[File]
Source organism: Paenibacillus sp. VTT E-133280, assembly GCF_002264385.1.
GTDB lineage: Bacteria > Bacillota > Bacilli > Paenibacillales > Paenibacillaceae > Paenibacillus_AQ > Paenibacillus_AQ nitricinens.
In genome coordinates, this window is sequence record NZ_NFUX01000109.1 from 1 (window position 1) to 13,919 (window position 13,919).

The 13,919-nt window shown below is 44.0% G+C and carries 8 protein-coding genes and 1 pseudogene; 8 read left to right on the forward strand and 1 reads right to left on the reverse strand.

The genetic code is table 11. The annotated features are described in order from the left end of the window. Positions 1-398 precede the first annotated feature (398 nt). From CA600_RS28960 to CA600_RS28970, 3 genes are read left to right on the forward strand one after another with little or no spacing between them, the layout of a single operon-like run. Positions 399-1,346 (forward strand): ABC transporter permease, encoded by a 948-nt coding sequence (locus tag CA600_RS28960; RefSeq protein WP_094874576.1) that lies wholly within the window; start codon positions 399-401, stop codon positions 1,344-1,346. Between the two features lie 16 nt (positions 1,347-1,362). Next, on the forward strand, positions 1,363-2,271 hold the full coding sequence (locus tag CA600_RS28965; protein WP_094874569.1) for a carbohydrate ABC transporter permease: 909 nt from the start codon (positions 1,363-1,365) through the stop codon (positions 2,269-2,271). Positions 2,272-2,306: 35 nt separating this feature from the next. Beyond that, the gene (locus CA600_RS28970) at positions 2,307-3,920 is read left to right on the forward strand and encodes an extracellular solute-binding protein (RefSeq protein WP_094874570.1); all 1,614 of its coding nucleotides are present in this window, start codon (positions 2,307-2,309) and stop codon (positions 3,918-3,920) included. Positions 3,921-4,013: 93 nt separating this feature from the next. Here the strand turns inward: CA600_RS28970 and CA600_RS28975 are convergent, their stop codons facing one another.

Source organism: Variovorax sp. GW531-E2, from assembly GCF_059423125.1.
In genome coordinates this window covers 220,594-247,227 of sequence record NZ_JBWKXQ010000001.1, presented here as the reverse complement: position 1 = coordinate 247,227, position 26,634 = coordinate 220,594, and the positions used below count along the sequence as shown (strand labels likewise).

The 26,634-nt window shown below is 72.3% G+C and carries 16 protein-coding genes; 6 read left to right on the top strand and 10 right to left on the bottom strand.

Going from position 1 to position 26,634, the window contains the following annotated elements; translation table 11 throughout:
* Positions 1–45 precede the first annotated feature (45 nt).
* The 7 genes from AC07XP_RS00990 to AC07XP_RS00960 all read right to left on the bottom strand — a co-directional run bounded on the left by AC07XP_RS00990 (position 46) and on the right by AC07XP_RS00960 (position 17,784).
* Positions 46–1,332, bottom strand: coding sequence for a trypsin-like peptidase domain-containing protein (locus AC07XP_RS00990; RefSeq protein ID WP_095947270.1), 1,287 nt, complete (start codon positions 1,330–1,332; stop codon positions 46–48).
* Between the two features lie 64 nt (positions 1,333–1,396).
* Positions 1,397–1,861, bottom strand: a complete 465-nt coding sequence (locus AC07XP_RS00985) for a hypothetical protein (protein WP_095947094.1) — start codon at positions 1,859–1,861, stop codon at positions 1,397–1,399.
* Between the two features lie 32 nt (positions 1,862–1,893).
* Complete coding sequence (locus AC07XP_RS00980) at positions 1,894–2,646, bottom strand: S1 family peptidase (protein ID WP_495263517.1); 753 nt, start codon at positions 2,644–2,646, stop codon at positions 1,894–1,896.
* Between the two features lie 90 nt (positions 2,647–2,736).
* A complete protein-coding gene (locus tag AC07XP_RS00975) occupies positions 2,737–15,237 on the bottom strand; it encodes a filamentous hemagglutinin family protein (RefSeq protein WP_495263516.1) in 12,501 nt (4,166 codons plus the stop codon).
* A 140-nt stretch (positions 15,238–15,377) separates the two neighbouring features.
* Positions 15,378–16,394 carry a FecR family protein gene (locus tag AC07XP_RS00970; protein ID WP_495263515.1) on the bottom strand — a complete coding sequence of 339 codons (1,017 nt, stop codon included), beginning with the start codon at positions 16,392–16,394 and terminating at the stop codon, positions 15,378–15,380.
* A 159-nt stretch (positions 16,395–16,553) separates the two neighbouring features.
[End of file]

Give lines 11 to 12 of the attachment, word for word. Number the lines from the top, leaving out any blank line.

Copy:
* The 7 genes from AC07XP_RS00990 to AC07XP_RS00960 all read right to left on the bottom strand — a co-directional run bounded on the left by AC07XP_RS00990 (position 46) and on the right by AC07XP_RS00960 (position 17,784).
* Positions 46–1,332, bottom strand: coding sequence for a trypsin-like peptidase domain-containing protein (locus AC07XP_RS00990; RefSeq protein ID WP_095947270.1), 1,287 nt, complete (start codon positions 1,330–1,332; stop codon positions 46–48).